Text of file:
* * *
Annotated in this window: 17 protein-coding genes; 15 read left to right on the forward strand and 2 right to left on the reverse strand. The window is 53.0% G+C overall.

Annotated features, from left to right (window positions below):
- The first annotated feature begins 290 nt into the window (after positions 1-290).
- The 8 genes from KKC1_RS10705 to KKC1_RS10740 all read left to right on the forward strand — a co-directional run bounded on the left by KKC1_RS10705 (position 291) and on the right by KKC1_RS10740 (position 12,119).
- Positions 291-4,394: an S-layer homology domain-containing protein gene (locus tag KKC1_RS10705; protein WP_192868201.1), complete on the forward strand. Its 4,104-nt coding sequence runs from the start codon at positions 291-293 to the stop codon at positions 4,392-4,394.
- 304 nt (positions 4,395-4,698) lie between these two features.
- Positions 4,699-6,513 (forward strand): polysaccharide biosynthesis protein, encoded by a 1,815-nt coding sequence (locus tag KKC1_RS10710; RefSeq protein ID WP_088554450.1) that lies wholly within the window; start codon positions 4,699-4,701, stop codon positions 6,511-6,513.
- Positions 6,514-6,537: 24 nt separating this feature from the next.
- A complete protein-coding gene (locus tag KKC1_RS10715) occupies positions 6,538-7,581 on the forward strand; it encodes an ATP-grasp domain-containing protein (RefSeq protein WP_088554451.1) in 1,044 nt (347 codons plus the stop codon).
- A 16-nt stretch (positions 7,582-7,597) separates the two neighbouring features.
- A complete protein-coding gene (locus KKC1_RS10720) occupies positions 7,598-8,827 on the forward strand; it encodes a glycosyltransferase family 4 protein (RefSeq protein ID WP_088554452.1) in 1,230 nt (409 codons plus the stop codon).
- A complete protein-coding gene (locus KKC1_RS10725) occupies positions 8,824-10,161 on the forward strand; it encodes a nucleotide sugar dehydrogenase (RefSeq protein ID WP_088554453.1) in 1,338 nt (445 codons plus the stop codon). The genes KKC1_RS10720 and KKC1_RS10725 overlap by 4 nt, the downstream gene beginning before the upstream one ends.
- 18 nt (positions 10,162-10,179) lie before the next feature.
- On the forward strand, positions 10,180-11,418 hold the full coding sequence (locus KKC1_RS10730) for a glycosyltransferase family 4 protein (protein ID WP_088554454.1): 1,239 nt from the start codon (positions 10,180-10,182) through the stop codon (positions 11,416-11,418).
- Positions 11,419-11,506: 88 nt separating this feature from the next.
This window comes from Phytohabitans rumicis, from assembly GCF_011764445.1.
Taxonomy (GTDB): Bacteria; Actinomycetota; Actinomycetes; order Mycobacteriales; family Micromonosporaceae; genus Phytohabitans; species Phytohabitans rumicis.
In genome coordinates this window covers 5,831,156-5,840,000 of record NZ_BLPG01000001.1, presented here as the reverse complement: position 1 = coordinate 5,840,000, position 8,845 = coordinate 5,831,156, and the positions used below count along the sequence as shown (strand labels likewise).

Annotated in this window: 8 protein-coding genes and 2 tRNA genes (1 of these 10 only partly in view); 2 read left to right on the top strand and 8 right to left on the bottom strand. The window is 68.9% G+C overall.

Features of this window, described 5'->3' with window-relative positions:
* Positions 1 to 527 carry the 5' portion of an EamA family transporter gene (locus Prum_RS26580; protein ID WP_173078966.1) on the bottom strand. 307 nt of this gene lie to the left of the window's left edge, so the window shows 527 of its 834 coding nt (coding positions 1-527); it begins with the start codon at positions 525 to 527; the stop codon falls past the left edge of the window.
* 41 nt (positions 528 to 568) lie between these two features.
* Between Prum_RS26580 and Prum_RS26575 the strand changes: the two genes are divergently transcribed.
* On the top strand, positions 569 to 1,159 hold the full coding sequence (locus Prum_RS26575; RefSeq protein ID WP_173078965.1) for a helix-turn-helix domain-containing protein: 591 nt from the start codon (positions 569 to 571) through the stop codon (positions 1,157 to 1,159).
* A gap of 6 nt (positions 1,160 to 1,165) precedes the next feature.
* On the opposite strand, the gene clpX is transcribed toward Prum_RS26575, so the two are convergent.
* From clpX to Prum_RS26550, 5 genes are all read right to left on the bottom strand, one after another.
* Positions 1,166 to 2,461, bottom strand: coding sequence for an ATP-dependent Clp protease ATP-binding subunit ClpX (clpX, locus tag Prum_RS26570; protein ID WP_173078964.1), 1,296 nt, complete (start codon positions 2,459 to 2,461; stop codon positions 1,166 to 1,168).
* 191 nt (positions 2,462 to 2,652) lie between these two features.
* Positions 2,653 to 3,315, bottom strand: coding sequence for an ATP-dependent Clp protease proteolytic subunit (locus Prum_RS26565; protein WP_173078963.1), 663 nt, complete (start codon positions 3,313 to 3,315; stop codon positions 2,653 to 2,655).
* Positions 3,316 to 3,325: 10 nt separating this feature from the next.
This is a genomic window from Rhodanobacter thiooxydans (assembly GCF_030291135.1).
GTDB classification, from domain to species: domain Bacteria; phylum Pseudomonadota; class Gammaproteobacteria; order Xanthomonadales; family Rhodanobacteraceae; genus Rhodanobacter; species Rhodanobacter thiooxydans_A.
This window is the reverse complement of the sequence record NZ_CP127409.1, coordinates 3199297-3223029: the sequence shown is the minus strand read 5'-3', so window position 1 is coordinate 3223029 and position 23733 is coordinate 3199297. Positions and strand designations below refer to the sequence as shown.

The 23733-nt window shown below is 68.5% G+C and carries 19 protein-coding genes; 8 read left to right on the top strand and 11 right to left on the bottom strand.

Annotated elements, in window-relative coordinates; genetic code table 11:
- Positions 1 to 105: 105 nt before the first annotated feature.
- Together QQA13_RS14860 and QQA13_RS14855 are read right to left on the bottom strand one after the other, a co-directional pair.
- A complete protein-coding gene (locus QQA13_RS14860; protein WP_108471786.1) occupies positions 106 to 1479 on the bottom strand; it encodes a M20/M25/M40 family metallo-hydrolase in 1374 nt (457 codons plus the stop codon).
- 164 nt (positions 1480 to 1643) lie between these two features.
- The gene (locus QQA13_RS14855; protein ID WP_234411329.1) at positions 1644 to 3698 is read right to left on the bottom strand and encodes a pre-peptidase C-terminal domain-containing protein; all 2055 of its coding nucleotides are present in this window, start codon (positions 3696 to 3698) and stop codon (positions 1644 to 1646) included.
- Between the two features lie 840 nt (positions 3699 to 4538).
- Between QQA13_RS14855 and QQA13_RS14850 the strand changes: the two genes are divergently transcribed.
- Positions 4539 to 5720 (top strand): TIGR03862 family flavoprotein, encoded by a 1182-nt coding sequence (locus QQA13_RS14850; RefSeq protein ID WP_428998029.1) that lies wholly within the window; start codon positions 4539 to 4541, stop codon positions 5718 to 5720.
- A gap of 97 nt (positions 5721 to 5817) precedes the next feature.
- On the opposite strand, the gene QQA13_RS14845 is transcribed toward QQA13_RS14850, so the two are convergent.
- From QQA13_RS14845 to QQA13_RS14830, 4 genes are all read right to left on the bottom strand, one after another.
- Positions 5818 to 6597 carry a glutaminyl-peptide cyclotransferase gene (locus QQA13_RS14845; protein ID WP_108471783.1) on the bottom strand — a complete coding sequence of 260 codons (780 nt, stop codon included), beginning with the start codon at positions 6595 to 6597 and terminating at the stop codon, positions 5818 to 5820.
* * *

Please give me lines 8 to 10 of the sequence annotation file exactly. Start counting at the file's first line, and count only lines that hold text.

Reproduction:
- Positions 6,514-6,537: 24 nt separating this feature from the next.
- A complete protein-coding gene (locus tag KKC1_RS10715) occupies positions 6,538-7,581 on the forward strand; it encodes an ATP-grasp domain-containing protein (RefSeq protein WP_088554451.1) in 1,044 nt (347 codons plus the stop codon).
- A 16-nt stretch (positions 7,582-7,597) separates the two neighbouring features.